Former ‘galamseyers’ given second chance with oil palm project

Over 8000 farmers and former illegal miners have been given two million oil palm seedlings from the Richie Plantation at Dunkwa-on-Offinso in the Central Region to start a new life.

Speaking at the inauguration of the project, the lands, and Natural Resources Minister, John Peter Amewu said the project is aimed at giving a second chance to reformed illegal miners.

“The official commissioning will create an alternative livelihood for our brothers and sisters that are engaged in small-scale mining,” he said.

“We know that whatever they derive instantly from palm seedling may not match what they get from illegal mining, but what we fail to realize as a country is the fact the environmental cost or the cost of damages that are as a result of illegal small-scale mining we do not quantify that into our returns.”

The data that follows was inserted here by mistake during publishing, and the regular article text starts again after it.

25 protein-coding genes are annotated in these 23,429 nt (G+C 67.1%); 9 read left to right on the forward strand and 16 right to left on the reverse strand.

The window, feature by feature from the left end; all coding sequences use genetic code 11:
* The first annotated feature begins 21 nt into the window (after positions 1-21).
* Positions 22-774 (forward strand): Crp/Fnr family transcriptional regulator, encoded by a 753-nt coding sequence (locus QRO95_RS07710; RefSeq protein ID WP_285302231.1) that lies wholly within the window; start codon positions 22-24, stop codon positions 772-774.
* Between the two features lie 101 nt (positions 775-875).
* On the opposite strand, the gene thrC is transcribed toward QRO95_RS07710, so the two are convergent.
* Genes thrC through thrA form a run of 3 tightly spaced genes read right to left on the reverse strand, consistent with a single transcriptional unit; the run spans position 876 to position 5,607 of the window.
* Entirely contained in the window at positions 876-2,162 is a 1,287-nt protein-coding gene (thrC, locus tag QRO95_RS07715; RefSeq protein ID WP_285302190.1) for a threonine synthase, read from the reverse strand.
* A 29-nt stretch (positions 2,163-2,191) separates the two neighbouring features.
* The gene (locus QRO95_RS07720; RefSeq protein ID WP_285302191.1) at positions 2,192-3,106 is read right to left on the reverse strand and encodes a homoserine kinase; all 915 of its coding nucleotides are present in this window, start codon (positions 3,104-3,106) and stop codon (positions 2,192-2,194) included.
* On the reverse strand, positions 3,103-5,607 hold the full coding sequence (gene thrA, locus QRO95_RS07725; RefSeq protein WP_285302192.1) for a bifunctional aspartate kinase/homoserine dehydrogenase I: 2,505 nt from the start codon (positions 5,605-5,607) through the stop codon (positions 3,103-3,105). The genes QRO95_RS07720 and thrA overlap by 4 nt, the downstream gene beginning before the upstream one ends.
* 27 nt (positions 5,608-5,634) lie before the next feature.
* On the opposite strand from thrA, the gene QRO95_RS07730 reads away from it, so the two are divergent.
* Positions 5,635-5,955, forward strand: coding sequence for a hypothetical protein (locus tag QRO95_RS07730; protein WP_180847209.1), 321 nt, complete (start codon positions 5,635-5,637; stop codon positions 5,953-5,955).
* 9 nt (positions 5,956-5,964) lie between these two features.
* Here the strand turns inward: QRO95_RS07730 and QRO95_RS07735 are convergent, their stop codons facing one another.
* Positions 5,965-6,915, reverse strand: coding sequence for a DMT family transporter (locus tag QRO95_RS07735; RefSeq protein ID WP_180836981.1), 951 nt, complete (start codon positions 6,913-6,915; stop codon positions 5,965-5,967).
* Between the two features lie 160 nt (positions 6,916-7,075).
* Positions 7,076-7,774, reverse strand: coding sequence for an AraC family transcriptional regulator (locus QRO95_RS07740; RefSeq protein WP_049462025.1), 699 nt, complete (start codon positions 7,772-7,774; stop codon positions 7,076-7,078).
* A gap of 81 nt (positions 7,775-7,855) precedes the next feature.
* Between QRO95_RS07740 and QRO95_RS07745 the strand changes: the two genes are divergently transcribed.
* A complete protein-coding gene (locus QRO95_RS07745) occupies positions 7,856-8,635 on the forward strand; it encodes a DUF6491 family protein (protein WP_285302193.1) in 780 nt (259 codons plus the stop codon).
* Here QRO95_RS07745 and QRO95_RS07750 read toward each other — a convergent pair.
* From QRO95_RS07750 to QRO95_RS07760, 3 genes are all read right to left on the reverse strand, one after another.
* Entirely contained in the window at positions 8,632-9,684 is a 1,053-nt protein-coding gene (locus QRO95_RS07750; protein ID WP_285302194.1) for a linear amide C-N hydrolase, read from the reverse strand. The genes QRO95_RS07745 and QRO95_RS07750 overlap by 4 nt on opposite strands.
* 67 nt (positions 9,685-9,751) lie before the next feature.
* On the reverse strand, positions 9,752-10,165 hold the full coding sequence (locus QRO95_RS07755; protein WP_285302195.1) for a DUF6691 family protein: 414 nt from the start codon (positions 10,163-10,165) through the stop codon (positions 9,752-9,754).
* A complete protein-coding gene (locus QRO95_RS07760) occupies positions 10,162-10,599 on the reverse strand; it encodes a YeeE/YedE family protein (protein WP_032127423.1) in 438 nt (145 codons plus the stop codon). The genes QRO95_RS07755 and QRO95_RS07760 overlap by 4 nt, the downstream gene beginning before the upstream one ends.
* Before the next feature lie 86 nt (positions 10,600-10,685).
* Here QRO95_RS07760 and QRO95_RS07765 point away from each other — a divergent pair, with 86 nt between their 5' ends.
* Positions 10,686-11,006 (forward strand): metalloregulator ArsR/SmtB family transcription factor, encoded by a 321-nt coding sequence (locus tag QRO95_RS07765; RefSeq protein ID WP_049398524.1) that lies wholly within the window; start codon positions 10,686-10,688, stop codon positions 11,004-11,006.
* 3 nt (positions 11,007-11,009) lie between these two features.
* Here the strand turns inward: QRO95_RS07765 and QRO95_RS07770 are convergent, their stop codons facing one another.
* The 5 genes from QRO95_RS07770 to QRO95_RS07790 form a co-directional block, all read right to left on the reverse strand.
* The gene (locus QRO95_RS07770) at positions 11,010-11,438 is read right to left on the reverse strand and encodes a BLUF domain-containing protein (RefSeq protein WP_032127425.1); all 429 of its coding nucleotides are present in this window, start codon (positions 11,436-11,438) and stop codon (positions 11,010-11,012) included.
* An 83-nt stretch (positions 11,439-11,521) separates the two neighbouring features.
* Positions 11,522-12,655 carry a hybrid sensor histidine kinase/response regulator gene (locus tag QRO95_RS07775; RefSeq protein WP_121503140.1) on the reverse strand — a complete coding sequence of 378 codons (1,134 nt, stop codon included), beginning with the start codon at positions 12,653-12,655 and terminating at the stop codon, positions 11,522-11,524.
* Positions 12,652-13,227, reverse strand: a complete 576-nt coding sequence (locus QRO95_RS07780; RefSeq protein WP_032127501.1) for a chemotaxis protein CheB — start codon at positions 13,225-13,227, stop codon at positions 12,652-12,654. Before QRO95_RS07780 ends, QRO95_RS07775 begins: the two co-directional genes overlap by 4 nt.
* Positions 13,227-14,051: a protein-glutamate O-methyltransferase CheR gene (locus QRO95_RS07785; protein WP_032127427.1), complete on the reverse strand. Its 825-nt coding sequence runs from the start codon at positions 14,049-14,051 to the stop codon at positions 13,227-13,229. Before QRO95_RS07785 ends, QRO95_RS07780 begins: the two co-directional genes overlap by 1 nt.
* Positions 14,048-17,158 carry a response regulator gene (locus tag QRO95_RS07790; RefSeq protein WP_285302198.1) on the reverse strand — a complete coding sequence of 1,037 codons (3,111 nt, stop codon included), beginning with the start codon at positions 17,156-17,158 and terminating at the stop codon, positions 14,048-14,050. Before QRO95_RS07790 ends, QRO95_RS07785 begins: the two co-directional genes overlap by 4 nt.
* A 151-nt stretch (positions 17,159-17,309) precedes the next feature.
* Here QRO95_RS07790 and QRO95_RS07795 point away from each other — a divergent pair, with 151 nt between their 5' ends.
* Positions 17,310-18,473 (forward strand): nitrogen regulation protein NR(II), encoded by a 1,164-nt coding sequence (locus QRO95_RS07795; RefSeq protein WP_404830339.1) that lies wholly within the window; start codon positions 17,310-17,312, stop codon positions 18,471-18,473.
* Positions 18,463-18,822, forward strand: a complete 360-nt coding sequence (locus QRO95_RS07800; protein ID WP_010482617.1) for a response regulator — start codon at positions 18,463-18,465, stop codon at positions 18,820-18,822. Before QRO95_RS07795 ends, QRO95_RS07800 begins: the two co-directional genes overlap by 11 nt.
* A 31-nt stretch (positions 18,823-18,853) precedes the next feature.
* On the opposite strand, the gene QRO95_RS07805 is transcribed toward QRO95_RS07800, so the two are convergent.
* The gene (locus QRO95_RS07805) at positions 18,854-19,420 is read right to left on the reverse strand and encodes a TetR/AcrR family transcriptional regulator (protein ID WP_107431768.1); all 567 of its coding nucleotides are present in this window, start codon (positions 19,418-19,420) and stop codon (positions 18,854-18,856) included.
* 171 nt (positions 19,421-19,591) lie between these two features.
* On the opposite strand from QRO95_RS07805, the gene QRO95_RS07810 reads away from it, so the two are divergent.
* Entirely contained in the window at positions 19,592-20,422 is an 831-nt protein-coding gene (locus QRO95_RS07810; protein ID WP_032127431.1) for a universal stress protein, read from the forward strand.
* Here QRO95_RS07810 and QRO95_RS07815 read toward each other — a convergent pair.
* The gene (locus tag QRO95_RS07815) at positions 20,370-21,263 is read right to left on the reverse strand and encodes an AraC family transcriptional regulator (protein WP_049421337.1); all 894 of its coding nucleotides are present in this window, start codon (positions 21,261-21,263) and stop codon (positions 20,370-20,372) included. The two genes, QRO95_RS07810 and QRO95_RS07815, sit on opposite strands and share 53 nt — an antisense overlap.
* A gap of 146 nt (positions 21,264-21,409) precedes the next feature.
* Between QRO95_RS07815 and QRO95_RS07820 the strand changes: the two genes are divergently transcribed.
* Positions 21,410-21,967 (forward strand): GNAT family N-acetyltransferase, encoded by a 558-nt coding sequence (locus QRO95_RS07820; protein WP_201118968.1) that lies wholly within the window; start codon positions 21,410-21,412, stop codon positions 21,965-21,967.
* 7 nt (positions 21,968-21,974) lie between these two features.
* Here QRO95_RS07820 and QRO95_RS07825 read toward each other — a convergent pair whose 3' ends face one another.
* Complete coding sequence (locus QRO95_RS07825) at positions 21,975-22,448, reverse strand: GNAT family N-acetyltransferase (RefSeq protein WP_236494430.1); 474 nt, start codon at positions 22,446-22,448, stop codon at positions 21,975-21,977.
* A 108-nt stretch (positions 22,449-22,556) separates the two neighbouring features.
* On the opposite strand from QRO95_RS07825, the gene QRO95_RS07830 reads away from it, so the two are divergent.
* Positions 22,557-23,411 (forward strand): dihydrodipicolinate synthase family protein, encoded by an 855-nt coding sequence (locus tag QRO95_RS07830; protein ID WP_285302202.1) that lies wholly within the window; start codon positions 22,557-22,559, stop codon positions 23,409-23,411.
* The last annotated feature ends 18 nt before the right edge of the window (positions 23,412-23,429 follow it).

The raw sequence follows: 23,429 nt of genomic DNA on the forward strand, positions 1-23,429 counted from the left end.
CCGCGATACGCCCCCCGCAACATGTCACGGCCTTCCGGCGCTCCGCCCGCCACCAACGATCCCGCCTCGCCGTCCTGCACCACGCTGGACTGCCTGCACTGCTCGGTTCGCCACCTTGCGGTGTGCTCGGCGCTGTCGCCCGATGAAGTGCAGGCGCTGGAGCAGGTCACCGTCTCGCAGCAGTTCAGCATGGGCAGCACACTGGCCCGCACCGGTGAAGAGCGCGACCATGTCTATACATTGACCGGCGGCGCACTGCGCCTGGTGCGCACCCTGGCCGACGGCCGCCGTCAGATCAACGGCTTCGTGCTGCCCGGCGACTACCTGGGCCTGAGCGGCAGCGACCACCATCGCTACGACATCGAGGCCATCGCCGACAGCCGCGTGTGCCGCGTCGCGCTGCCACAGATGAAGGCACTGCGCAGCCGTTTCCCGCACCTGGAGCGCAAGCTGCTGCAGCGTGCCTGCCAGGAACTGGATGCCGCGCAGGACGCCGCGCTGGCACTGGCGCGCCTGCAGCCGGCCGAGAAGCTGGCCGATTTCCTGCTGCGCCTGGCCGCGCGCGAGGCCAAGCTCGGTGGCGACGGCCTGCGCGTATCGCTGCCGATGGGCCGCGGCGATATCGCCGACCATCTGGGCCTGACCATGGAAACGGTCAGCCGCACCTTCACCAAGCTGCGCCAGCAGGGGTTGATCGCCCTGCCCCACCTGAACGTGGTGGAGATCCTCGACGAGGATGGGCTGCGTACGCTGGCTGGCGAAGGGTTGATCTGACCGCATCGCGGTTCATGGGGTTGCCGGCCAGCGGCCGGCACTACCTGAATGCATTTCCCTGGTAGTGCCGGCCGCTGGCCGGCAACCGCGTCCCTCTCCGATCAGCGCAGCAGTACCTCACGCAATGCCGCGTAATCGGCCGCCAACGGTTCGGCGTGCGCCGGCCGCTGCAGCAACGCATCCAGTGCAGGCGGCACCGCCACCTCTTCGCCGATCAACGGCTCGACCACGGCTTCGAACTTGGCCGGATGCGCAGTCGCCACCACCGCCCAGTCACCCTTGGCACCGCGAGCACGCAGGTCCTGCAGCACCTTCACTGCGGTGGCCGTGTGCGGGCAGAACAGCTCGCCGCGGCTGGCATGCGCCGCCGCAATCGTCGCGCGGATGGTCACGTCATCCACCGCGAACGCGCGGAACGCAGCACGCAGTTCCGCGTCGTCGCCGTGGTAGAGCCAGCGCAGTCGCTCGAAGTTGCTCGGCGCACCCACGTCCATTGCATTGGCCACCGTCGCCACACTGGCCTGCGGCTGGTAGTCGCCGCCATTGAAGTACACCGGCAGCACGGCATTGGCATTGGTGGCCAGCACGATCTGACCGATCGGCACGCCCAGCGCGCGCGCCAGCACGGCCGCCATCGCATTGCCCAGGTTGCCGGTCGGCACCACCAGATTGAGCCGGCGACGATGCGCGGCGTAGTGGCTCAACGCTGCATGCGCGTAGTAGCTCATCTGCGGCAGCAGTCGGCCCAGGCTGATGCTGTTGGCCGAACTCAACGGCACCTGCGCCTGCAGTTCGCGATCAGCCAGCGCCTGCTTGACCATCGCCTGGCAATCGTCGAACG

Make land available

Mr. Amewu also urged traditional authorities to make land available for the youth in the area.

“If the land is not available all that we are witnessing today will be in vain.”

He added the project would “boost the industrialization agenda of this government.”

“Oil palm plantation is something that many countries have practiced, and today they are becoming a country of excellence. Malaysia is a good example of this project, so our teeming youth that is involved in illegal small-scale mining whiles the ban is still on, there is an alternative for you to engage in other livelihood opportunities and this is a very typical one. I will continue to emphasize that this government is not against mining, what the government is against is the methodology and the approach been used.”



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